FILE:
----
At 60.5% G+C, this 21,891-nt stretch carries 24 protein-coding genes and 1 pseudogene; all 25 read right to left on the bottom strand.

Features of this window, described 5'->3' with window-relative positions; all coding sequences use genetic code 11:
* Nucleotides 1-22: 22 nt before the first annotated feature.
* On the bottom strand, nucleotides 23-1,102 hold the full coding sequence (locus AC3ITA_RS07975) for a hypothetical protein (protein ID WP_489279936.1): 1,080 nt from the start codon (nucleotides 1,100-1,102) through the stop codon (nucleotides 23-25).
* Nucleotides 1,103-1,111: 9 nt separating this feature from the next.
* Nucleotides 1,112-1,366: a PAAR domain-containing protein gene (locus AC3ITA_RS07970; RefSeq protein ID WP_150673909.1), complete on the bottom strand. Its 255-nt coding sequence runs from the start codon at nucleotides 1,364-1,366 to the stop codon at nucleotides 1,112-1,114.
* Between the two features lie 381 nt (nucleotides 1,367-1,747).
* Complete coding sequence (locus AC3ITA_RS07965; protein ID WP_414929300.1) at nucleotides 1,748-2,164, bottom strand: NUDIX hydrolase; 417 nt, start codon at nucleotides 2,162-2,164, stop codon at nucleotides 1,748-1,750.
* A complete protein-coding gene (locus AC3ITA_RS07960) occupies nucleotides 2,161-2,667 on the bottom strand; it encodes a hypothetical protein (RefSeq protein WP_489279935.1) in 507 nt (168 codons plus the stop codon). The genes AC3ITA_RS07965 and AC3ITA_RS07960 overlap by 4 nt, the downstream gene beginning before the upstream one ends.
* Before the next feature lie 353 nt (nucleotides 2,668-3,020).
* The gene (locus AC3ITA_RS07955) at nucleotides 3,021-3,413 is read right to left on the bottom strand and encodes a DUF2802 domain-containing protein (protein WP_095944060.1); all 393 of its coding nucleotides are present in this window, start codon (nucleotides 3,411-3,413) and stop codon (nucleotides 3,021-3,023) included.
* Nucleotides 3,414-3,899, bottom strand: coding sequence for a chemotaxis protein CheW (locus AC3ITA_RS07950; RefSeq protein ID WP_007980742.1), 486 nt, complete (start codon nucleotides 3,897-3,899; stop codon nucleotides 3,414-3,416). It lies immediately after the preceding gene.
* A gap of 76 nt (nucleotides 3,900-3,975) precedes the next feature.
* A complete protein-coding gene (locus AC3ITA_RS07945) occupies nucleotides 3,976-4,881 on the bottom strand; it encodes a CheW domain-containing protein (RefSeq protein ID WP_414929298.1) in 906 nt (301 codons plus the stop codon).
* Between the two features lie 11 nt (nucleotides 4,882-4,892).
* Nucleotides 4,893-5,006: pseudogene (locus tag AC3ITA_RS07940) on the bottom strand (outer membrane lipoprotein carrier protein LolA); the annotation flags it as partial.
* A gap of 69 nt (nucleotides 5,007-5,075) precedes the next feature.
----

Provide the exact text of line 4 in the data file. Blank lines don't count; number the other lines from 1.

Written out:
* On the bottom strand, nucleotides 23-1,102 hold the full coding sequence (locus AC3ITA_RS07975) for a hypothetical protein (protein ID WP_489279936.1): 1,080 nt from the start codon (nucleotides 1,100-1,102) through the stop codon (nucleotides 23-25).